The Pilates Bridge or pelvic lift is one of the best exercises you can do for pelvic back pain because it helps to strengthen the muscles that support and stabilize the pelvis and hip muscles.
Find out how to do the bridge or pelvic lift correctly and then how to add variations and more challenge to it here in my video.
I use the Pilates bridge in my classes as a back warm-up exercise to help students stretch and open the vertebra in the spine as they articulate or roll the spine up and down the mat.
This articulating motion helps the cerebral spinal fluids to move up and down the spine from the sacrum to the cortex of the skull. In effect you realize more energy, clearer thinking, and increased circulation throughout the body.
Other benefits of the Pelvic lift includes more strength in the hips, hamstrings, and gluteal or buttock muscles, while simultaneously actively stretching the quadriceps and hip flexors in front.
Lying on your back with your knees bent and heels just under the knees or a little farther away. Place your hands on your pelvis making sure it is neutral or parallel to the sky (meaning hip bones and pubic bone on same level and a little space in the lumbar spine).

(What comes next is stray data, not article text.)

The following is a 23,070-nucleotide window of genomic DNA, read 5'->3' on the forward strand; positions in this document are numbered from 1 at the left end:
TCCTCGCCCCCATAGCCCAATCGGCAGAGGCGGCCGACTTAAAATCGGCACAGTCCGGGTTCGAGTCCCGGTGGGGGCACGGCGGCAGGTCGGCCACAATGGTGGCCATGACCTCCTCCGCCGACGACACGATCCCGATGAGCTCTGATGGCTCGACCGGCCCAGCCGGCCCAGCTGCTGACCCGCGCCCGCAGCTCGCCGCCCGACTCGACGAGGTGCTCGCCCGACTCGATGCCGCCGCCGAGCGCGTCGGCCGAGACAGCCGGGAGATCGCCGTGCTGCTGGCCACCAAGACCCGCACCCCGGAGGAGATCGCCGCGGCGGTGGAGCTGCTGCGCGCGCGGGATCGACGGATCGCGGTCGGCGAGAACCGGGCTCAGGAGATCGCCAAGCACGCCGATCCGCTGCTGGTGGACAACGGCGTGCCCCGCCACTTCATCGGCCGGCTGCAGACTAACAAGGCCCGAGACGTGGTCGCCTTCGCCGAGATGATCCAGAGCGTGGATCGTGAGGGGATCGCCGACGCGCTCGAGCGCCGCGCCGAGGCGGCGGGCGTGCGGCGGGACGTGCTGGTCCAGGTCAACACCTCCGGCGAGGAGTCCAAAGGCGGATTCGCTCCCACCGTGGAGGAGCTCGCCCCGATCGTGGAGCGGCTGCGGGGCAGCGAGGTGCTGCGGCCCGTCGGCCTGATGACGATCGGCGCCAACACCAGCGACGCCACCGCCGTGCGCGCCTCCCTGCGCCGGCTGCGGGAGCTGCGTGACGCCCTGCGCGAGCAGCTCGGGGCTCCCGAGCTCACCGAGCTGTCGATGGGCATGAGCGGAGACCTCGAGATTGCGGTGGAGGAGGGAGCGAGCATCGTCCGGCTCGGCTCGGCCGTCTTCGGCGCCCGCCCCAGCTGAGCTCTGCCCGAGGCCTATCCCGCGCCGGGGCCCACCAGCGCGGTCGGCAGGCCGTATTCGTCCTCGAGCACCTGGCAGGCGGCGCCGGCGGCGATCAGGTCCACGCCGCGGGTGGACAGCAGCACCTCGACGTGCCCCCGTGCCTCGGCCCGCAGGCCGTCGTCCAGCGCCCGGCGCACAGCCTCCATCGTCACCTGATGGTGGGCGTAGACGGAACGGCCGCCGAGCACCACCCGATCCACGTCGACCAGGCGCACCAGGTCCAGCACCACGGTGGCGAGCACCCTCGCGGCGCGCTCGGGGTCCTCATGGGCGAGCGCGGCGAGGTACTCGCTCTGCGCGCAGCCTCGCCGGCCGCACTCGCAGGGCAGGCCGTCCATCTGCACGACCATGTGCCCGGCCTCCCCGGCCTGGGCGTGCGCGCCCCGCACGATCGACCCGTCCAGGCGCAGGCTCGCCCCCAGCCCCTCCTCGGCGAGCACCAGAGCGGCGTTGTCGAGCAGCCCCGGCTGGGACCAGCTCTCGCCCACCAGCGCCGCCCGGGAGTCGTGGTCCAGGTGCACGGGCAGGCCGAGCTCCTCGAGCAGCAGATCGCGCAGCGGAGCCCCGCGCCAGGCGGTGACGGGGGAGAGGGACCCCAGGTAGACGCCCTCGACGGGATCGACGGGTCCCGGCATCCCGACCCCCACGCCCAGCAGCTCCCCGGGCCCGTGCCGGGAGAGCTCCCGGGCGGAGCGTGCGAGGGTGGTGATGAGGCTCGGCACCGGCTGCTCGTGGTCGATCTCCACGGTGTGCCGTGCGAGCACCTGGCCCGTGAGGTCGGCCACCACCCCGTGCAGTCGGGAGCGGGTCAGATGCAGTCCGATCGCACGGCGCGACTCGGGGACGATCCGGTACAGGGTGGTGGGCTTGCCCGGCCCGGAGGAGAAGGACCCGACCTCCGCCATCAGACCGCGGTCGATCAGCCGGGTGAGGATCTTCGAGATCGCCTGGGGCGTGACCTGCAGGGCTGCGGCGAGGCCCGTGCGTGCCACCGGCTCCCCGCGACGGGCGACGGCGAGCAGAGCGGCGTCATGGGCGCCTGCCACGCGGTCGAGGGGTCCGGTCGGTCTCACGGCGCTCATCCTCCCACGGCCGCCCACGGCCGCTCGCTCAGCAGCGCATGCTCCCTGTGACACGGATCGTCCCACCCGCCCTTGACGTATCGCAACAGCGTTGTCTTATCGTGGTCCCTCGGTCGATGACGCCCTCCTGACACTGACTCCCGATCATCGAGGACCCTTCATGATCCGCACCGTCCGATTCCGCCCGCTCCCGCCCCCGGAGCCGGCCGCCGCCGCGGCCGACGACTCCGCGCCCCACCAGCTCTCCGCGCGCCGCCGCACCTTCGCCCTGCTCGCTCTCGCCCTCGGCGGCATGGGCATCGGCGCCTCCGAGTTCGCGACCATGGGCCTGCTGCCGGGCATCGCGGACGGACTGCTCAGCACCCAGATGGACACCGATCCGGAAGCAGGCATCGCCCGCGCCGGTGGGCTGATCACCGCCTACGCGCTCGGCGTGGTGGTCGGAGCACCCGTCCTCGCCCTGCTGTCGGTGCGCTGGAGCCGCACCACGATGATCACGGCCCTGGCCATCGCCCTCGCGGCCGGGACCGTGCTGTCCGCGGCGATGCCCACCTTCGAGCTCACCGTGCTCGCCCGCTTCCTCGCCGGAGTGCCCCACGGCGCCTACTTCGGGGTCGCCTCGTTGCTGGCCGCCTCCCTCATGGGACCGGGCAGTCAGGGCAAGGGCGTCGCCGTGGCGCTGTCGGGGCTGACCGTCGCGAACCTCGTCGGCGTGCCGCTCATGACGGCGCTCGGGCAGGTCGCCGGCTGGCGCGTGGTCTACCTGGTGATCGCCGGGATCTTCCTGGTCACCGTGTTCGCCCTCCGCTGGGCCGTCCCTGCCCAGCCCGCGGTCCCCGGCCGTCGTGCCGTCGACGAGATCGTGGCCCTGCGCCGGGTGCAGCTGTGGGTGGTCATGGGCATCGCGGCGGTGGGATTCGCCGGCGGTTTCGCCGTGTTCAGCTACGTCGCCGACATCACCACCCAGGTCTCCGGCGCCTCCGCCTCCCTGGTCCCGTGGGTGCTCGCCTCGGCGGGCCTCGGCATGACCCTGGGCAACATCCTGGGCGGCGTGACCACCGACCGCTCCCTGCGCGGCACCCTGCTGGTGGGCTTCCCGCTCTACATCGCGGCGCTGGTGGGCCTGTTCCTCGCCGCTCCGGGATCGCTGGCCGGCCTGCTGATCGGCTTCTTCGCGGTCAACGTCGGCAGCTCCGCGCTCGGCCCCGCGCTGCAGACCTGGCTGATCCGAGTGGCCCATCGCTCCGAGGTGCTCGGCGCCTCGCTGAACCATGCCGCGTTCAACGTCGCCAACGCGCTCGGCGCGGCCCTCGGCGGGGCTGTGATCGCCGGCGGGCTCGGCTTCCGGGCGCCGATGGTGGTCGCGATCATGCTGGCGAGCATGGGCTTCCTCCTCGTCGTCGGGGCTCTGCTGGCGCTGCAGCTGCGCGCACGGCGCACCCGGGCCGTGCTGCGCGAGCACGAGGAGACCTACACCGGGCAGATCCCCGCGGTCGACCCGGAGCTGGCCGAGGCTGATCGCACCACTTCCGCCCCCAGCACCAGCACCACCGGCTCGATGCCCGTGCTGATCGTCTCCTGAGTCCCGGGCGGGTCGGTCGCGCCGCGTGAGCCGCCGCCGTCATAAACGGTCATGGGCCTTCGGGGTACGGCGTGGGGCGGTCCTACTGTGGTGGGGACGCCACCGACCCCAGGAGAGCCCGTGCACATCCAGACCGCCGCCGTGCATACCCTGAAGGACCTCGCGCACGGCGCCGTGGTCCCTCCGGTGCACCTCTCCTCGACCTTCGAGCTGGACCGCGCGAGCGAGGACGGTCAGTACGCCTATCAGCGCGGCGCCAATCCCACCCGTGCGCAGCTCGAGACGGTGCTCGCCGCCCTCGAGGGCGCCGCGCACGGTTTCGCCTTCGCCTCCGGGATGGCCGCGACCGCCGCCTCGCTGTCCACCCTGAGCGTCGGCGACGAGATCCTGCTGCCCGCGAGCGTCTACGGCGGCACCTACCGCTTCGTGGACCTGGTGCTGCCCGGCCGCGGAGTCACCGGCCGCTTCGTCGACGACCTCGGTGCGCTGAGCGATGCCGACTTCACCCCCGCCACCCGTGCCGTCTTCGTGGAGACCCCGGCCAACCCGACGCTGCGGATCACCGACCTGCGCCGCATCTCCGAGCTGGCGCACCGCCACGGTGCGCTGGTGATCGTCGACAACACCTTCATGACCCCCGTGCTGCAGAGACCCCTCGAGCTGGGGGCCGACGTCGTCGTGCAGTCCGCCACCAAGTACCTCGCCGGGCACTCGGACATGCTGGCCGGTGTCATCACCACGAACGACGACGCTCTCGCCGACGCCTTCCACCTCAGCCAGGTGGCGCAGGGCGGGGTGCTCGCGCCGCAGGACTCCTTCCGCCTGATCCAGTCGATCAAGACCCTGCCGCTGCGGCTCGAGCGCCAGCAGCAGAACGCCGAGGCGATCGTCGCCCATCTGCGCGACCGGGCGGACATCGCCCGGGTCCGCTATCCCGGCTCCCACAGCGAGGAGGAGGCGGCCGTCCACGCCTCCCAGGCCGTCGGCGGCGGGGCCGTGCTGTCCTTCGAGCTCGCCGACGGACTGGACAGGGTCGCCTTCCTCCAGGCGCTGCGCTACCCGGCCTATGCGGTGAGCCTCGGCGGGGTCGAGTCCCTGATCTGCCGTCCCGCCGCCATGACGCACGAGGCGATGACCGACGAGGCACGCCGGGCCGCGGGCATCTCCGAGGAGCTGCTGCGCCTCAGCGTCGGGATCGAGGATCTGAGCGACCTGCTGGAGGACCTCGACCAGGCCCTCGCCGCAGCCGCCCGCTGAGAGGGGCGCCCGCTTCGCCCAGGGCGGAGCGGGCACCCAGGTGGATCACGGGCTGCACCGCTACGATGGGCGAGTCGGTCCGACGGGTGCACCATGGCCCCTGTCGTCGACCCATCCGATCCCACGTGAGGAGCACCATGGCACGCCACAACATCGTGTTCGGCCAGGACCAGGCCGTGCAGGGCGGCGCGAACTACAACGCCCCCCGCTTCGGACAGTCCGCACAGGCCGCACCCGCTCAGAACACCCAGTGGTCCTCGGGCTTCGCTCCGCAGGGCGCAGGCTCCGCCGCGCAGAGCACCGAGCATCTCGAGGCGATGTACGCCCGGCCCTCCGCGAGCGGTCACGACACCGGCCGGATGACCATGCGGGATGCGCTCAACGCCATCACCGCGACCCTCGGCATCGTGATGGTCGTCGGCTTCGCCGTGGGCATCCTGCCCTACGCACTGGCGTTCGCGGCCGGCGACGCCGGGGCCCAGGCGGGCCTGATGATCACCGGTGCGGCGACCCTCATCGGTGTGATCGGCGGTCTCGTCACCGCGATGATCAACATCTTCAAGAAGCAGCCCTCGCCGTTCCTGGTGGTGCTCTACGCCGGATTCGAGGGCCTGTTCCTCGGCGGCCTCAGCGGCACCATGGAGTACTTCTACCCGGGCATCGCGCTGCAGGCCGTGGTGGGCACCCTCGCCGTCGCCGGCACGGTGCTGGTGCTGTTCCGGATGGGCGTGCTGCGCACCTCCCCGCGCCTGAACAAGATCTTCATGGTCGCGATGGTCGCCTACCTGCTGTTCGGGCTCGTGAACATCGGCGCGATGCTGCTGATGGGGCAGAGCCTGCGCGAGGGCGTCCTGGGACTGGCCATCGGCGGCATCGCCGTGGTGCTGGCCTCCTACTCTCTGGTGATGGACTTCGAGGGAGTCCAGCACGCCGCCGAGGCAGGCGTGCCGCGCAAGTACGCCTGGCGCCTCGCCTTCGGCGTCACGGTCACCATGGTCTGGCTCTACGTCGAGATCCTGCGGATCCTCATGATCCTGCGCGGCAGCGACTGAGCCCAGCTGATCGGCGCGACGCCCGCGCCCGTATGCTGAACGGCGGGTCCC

Then bring your arms to your sides.
Feel the weight evenly through your feet.
1. Articulating Bridge:
Inhale to prepare and as you exhale flatten your spine pressing evenly into your heels and curling the tailbone off the mat, then continue to peel the spine up one vertebra at a time until the weight is evenly between your shoulder blades.
Take a breath in at the top and then exhale again as you roll or peel the spine from the top to the bottom releasing the tailbone last so you come back to neutral position.
If you have lower back pain this articulation of the spine may feel good for you to both stretch and strengthen the back simultaneously.
Caution! Do not peel the spine up so high that you have weight in your neck.
2. Neutral Pilates Bridging:
Neutral spine means that the ribcage and tailbone are in contact with the mat with just a natural curve or small space in the lumbar spine.
You'll want to do the Bridge this way if you have Osteoporosis in the spine or pelvic back pain.
Take a breath in to prepare and feel the muscles tighten and support the spine, then exhale to lift the pelvis straight up. The ribs and hips come up at the same time pressing evenly into your heels as you rise.
Inhale at the top then exhale to lower the pelvis and ribcage at the same time back to neutral position on the mat.
Apr 23, 20 06:20 PM
It's 2 yrs.post op since I had total knee replacement in both knees. In order for them to last it's recommended that you lift not more than 25 lbs. Pilates
Aug 11, 17 12:29 AM
Dear Jennifer, I just wanted to reach out and thank you for dramatically improving and changing my life. About a year ago, I woke up in debilitating
Jul 12, 17 06:44 PM
Hi, I had a total right hip replacement 8 months ago; I rehabbed really quickly, although I was also (and still am) dealing with L4 spondylolisthesis.